Developed by R3 with the input of eight major banks, with the likes of BNP Paribas, Standard Chartered, Bangkok Bank, SEB, CTBC, ING and Natwest working alongside HSBC, Voltron is said to provide faster and lower cost transactions than the present paper-based practices.
Letters of credit are traditional documents that serve to act as guarantees between banks and have previously provided a layer of trust between parties that payments for commercial deals will be made on time and for the correct amount. In an event where the payment fails to reach the agreed amount, the bank’s letter of credit confirms the bank themselves will cover any shortfall.
Although blockchain smart contracts are perceived by advocates to provide a ‘trustless trust’ scenario – as the blockchain itself removes the need for third party intermediaries – at the current time, the banking industry require these letters of credit to operate effectively.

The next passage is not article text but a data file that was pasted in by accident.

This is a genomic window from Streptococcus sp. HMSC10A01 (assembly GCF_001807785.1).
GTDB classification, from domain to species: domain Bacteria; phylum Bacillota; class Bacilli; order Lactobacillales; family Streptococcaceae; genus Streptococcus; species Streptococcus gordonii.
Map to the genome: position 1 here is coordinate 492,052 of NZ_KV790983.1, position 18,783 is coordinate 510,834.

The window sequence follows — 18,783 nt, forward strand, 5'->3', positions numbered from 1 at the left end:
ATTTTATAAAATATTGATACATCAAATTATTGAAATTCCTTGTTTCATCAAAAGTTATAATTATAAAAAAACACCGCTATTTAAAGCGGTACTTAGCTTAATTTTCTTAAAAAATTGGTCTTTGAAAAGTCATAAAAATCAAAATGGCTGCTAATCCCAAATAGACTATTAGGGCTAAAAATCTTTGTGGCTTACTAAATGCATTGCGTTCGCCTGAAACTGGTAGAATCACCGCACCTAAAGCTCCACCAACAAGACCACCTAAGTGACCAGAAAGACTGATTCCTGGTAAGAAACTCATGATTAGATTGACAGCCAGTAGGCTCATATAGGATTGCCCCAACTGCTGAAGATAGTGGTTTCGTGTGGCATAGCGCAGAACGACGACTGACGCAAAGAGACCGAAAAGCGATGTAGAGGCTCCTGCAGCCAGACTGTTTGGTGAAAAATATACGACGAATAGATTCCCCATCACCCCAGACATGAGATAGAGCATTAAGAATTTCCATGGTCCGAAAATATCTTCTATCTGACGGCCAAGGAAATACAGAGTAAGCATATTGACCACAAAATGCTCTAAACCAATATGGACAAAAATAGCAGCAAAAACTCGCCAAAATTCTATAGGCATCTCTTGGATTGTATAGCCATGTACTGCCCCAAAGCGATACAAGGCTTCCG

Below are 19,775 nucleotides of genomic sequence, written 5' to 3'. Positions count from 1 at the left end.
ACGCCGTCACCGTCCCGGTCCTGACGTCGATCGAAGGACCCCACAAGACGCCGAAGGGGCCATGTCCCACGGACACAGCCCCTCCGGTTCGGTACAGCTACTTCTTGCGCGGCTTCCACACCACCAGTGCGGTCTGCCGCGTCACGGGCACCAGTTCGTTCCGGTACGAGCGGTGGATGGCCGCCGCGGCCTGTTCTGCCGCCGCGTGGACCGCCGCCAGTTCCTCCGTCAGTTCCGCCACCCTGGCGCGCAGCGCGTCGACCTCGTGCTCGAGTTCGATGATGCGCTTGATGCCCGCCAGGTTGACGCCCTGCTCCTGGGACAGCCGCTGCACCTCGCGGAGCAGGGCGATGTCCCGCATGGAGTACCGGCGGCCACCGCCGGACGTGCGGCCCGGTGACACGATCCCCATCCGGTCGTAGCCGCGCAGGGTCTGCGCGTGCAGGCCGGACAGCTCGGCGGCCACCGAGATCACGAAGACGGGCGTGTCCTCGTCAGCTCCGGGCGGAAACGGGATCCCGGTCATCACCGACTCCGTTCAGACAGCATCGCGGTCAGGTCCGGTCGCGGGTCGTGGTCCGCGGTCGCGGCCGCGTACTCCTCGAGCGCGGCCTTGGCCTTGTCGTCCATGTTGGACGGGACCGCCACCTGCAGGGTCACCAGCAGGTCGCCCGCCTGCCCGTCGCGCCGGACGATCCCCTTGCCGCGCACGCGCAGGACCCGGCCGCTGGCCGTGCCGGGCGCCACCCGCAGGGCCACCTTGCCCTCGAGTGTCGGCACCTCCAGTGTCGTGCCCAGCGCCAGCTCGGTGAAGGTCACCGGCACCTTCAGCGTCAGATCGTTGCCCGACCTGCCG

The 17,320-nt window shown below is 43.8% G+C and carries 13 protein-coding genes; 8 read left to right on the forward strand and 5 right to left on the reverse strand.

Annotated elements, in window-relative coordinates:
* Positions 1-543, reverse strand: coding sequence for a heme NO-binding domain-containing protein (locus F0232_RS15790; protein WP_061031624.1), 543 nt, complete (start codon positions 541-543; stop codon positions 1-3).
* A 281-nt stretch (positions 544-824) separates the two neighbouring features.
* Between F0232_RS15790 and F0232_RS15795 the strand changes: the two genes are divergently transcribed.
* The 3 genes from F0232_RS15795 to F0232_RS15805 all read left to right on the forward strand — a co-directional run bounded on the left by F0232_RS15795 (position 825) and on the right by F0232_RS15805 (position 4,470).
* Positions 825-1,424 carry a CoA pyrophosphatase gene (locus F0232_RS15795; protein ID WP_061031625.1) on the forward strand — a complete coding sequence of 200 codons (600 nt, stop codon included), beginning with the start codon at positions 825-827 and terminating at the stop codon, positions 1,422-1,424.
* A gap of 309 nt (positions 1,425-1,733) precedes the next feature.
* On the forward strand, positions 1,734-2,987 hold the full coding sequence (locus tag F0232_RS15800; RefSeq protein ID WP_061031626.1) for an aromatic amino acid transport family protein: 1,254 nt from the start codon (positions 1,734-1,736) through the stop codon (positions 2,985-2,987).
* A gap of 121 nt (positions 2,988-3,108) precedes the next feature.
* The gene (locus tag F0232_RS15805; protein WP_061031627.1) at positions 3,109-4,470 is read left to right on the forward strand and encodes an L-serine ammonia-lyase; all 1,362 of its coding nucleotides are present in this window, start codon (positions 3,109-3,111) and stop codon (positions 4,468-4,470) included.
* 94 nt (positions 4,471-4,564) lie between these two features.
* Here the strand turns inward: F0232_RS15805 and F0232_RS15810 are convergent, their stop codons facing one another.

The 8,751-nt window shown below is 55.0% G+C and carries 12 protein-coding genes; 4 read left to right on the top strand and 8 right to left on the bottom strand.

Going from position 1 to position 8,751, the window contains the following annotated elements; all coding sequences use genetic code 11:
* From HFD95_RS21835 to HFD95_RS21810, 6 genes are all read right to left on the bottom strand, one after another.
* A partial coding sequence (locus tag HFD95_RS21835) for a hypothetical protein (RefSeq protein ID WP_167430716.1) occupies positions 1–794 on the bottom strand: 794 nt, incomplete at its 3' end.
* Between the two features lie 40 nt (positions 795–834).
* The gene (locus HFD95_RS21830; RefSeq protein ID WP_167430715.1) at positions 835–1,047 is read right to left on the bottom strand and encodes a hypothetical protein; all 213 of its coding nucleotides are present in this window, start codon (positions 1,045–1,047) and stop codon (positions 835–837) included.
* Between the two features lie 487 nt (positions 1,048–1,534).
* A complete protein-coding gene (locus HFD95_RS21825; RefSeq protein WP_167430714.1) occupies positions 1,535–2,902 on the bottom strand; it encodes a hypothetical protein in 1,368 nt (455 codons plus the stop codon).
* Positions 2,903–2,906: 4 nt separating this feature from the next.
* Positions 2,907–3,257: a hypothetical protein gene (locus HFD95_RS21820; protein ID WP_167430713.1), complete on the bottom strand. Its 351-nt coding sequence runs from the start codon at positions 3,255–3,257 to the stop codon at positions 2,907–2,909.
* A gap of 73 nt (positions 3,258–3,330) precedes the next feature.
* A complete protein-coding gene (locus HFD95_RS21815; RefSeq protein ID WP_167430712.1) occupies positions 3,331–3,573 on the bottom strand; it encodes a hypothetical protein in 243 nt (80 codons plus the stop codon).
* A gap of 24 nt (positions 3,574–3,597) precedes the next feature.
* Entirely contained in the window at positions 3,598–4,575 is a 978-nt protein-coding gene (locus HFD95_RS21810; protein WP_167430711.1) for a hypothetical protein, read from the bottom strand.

Hours Instead of Days
This initial blockchain-based letter of credit was for relatively minor value and involved MTC Electronic exporting a shipment of LCD components from Hong Kong to its parent company, Shenzhen MTC located in mainland China. The exchange of documents took less than 24 hours which was a marked improvement on the usual five to ten days required for the paper version.
In this instance though, the significance is not so much the pilot deal itself but rather the size of the market it pertains to. According to HSBC, last year alone China issued 1.2 million letters of credit worth around $750 billion USD.
Ajay Sharma, HSBC’s regional head of global trade and receivables finance for Asia-Pacific, told Reuters that with Voltron they are working towards creating a full commercially acceptable platform.
Sharma stated that “We are hoping that we will have something by the end of the year, maybe the first quarter of next year, where we will know from Voltron what it costs, at which point, a lot of banks who might be sitting on the sidelines will be able to make a decision.”